Give me a wooden ladder is not a euphamism
September 30, 2010 6:23 AM   Subscribe

The San Francisco Fire Department has a ladder making shop (SLYT)
posted by zerobyproxy (19 comments total) 8 users marked this as a favorite

 
Very cool.
posted by Thorzdad at 6:29 AM on September 30, 2010 [1 favorite]


Neat. I wish they had spent the time to follow one ladder's construction from beginning to end -- it would be interesting to see all of the steps that are taken, what tests they do, etc, in that process.
posted by Forktine at 6:35 AM on September 30, 2010


Awesome! I love to see places who still employ actual craftsmen, and understand the value of quality goods.

That said, I'd never have thought that wooden ladders would have made a great choice for fire departments...
posted by schmod at 6:40 AM on September 30, 2010


That said, I'd never have thought that wooden ladders would have made a great choice for fire departments...

Solid wood actually holds-up quite well to high heat, and retains structural integrity long past the point where an aluminum ladder would begin to warp and fail due to heating. Also, it's really quite rare that firefighters would place a ladder directly into flames.
posted by Thorzdad at 6:46 AM on September 30, 2010


Interesting hearing about the combination of conditions in SF that make these a reasonable choice there. "They're heavy? Great — that makes them stable in high winds! They're flammable? Well, we can coat them to cut down on that — and meanwhile, they're insulators, so we don't have to worry about all these damn power lines."

One of the disadvantages of living in a young country is that a lot of shit still isn't very well adapted to local conditions. (Hell, here in Austin people haven't even figured out what to do with their yards yet. It's too dry for grass lawns to make sense, though lots of people have 'em, and too cool and wet for xeriscaping, though some people try that too. Give us a few more centuries, I'm sure something really suitable to the local weather will catch on eventually....) Always makes me happy to see a local institution that's said "Forget the tools they're using other places; this is what works here."
posted by nebulawindphone at 6:54 AM on September 30, 2010 [2 favorites]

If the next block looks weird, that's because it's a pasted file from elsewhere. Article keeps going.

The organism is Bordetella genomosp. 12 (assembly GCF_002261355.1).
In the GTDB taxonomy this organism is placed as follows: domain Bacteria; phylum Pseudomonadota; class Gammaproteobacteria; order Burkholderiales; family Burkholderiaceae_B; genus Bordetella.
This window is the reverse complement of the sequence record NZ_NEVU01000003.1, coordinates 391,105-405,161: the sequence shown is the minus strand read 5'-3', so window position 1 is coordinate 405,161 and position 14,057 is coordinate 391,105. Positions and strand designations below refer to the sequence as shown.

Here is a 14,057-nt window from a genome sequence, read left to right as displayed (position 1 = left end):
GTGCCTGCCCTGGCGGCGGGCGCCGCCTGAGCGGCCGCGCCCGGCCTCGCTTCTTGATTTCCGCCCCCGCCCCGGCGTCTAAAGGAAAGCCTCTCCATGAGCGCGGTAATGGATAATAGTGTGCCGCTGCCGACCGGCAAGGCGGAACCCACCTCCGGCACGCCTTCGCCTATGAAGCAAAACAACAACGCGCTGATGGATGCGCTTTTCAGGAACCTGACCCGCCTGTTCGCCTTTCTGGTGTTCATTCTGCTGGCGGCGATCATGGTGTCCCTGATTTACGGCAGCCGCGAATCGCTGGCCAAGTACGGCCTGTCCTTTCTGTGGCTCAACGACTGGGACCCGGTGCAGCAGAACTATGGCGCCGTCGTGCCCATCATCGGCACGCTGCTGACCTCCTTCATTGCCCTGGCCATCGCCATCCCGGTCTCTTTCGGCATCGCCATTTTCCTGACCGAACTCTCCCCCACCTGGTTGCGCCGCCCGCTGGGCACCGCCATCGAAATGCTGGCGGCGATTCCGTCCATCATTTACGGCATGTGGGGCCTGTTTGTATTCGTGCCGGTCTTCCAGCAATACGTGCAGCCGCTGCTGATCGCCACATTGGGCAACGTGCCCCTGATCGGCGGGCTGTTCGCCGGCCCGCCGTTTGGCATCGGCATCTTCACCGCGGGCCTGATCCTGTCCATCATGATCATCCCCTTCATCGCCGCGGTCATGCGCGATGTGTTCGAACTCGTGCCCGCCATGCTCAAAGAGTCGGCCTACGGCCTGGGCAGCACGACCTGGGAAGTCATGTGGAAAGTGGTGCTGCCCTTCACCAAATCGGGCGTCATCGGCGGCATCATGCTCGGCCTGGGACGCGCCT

I love to see places who still employ actual craftsmen, and understand the value of quality goods.

Sure, if you have the coin for it.

The City’s (San Francisco's) final $6.55 billion balanced budget closes the once-projected $482.7 million deficit through City government efficiencies and reforms and significant public employee union concessions.

"The budget reduces management salaries and positions by 10% and reduces overtime by $17.7 million, a 16% reduction over the previous year, and eliminates 613 positions overall, leaving City government with the lowest number of city employees since 1998. Though once confronting thousands of layoffs, more than $240 million in wage and other concessions agreed to or pending agreement by the City’s public employee unions over the next two years means less than 350 layoffs are anticipated this summer, far fewer than even the cap of 425 agreed to in labor negotiations this spring. The budget also reduces the City vehicle fleet by 80 vehicles, reduces cell phone costs by $1.6 million, cuts city department travel and office supplies by at least 10% and saves $19 million in health costs through aggressive rate negotiations by the Health Service System."

Newsom squeezed some USD500m out of the city budget, how did the wooden ladder factory avoid the axe?
posted by three blind mice at 7:11 AM on September 30, 2010


San Fransisco's ladder shop could very well be making ladders for other smaller fire departments in the area, thus making the shop a profit center for the department.
posted by leaper at 7:24 AM on September 30, 2010 [1 favorite]


This is a single link vimeo, not a single link you tube!

That being said, I loved this. It was wonderful seeing craftspeople who not only are excellent at what they do, but are properly appreciated and get to see their handiwork put to legitimately valuable use every day.

I wonder, when the one man explained that the weight of the wooden ladders made them stable, and they've never had an accident from someone toppling off of one because of this stability, what are the statistics for other cities with different types of ladders? Is there a rash of firefighters injured from poorly balanced metal ladders every year?